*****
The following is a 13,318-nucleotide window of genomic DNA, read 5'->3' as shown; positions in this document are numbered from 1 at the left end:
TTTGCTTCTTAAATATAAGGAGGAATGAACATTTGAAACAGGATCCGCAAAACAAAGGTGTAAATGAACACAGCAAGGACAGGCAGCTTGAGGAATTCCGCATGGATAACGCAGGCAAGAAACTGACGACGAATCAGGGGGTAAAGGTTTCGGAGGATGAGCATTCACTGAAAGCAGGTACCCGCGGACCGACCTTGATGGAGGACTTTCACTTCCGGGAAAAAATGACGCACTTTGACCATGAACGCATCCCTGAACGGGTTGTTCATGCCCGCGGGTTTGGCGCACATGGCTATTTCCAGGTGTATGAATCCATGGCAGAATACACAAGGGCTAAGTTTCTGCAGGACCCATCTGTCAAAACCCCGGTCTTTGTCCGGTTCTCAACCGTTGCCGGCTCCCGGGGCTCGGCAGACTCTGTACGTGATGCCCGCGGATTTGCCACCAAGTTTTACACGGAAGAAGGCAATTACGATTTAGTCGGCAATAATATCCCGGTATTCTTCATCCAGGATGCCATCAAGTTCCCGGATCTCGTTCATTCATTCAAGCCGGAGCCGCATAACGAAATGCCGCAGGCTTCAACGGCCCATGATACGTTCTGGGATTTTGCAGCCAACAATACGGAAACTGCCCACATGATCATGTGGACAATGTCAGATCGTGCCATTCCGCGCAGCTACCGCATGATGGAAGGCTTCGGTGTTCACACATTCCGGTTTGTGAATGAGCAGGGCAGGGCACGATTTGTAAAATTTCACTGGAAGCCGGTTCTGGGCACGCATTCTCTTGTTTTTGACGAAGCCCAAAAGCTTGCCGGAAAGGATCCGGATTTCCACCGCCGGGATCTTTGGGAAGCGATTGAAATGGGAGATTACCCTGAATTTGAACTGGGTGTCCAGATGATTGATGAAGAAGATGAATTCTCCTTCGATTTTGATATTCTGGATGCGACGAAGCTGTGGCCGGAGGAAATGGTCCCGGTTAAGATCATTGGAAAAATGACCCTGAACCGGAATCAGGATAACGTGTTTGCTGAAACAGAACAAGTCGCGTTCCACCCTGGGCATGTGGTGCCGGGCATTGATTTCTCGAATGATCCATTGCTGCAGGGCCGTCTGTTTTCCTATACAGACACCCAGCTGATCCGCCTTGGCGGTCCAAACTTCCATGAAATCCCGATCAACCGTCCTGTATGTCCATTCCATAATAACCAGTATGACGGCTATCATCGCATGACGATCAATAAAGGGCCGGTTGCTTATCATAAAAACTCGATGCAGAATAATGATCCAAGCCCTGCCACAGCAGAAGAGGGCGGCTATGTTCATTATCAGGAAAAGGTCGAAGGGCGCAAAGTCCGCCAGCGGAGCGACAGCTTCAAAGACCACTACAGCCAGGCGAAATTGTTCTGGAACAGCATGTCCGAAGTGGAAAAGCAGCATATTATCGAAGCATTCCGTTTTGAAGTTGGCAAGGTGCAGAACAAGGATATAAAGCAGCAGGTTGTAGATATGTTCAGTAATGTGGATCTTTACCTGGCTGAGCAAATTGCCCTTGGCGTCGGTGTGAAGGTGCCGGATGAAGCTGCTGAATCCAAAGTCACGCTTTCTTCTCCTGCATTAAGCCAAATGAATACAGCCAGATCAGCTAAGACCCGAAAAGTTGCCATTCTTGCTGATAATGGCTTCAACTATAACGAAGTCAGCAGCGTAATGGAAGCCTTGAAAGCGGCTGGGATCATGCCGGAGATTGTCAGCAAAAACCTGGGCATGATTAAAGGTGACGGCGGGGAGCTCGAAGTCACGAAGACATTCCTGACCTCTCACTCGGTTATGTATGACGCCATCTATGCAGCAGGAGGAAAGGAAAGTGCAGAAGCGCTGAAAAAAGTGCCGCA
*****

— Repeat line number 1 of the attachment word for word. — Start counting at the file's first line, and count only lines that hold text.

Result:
The following is a 13,318-nucleotide window of genomic DNA, read 5'->3' as shown; positions in this document are numbered from 1 at the left end: